Repair of Facial and Neck Traumatic Injuries
Please refer to TRAUMATIC INJURIES TO THE FACE AND NECK for an overview of the types in injuries that can occur to the face and neck.
This topic will present in more detail the types of procedures most commonly performed by an ear, nose and throat surgeon that aid in the repair of facial and neck injuries.
One of the most common injuries to the nose is a nasal fracture (“broken nose”). This usually is caused by blunt trauma to the nose (e.g. a baseball, elbow, etc.). Swelling, bruising and bleeding may occur. A nasal fracture is usually repaired by a closed reduction. This means that the nose is relocated into a normal position without an incision. IMPORTANT: Often times it is difficult to evaluate a nasal fracture immediately after the injury due to the swelling that is present. Therefore, an ear, nose and throat specialist should do an evaluation about 4 to 5 days after the injury. Repair is best done within seven to ten days of injury.
It is important to have the nose evaluated immediately after the injury to make sure a septal hematoma is not present. A septal hematoma is a collection of blood in the septum (partition in the nose) that needs to be drained (blood removed) or an abscess (infection) and a loss of cartilage in the nose may result.
If your child has an older injury or was born with an abnormally shaped septum, then septoplasty or septorhinoplasty will be necessary. (Please see SEPTOPLASTY for more information on these procedures.
FACIAL NERVE INJURIES (please see this topic for more information)
Trauma to the face and neck including cuts, hits, stabs or jaw fractures may result in trapping or separation of the facial nerve. The ear, nose, and throat specialist is the surgeon of choice for repairing a damaged facial nerve.
The ear drum (tympanic membrane) can “tear” as a result of an explosion or a slap to the ear. In areas popular for water sports, such as Florida, this injury is more commonly seen as a result of water-skiing or wake boarding. The eardrum can also be cut (perforated) because of insertion of an object, such as a Q-tip, stick, or pen. Most of the time (90%), the holes heal without surgical treatment. However, in those cases that do not, TYMPANOPLASTY may be required.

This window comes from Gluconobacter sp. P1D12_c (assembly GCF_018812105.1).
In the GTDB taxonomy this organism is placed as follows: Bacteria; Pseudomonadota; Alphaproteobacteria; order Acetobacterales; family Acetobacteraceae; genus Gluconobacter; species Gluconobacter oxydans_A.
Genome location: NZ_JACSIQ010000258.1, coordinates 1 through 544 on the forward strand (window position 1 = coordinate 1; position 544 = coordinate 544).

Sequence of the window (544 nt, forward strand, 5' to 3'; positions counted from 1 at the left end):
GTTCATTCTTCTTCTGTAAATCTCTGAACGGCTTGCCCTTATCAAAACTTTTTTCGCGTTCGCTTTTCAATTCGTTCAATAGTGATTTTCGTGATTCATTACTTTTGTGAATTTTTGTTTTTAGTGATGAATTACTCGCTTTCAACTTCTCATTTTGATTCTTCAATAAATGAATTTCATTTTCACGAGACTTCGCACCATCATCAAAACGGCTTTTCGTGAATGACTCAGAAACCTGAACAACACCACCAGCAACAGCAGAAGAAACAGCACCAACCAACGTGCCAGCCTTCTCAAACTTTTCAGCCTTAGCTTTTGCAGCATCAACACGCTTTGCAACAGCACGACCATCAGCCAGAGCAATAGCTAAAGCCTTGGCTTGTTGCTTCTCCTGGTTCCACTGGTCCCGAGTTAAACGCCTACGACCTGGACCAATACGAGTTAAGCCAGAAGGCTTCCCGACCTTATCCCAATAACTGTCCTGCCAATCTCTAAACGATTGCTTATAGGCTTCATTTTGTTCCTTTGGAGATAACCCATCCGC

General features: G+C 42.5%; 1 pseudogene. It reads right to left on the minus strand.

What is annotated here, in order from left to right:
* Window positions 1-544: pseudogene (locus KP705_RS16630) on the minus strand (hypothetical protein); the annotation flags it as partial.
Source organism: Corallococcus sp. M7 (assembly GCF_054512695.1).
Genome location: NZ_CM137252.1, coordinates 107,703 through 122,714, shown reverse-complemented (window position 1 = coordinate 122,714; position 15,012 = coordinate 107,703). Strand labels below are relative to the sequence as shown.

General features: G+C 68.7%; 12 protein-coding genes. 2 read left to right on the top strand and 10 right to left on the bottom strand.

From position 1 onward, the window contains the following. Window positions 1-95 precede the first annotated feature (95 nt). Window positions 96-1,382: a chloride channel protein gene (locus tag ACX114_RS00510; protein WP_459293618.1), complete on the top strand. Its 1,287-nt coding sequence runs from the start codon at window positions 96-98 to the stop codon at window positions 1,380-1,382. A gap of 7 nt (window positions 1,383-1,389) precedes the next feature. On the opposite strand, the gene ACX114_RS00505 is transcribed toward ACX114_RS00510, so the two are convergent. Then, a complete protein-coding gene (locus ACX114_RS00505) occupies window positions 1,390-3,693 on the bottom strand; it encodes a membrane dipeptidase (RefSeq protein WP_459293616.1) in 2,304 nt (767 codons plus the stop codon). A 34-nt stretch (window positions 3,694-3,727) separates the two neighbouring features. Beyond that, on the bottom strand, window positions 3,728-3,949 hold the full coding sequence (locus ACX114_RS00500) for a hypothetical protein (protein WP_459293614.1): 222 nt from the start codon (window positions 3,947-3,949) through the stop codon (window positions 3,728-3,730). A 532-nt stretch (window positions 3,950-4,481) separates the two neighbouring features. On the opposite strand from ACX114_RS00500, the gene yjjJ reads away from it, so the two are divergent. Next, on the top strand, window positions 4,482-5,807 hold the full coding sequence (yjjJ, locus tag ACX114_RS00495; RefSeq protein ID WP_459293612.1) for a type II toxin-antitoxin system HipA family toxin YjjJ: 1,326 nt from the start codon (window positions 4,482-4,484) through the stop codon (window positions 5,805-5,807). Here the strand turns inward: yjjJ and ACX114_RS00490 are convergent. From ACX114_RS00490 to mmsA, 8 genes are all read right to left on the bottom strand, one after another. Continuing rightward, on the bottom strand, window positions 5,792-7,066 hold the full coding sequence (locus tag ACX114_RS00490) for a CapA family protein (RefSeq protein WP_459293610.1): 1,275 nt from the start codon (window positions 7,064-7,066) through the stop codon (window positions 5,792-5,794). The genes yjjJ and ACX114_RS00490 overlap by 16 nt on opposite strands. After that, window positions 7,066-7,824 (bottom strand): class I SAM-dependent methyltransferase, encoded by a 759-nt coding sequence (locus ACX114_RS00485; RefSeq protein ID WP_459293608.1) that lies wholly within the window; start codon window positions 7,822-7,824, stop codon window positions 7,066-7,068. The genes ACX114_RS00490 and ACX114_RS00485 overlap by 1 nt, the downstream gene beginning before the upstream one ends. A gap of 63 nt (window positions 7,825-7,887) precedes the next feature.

It is important to have an ear, nose, and throat specialist examine the ear and evaluate the hearing as trauma to the ear can cause hemotympanum (blood behind the ear) or a disconnection of the ear bones causing hearing loss. Trauma to the ear may cause a fracture through the ear and hearing organ resulting in hearing loss, disruption of the ear bones, spinal fluid leak or facial nerve injury. These types of injuries would usually be the result of significant head trauma, such as a motor vehicle accident, with loss of consciousness.
ORAL (in the mouth)
Traumatic injuries also occur within the mouth, especially in children. One of the most common is a soft palate (roof of mouth) laceration. These are cuts or punctures on the roof of the mouth caused by pencils, pens, and toothbrushes that get suddenly jammed against something firm and hopefully can be prevented with the “don’t run with that in your mouth” warning. Cuts on the tongue may also occur as a result of a fall or a motor vehicle accident. Most injuries that occur within the mouth heal on their own without stitches. However, blood vessel injuries can occur, so every injury needs to be carefully evaluated. Those that do not heal on their own require surgery.
The neck has many vital structures enclosed in a small space. Therefore, trauma to the neck is one of the more common causes of death in an injured patient. These vital structures include the airway (larynx and trachea), large blood vessels (carotid arteries and jugular veins, among others), the esophagus (tube that goes from the mouth to the stomach), the spinal cord, and many other nerves that are important for breathing, swallowing, arm movement, voice and sensation. The neck also contains glands (thyroid, parathyroid, and salivary) and other structures that are also critical for normal body functioning.
How is trauma to the neck evaluated?
Evaluation starts with the basic ABC’s (airway evaluation, check for breathing, check circulation) of resuscitation. Any patient with trauma to the neck will need to be evaluated to make sure the airway is able to deliver air to the lungs.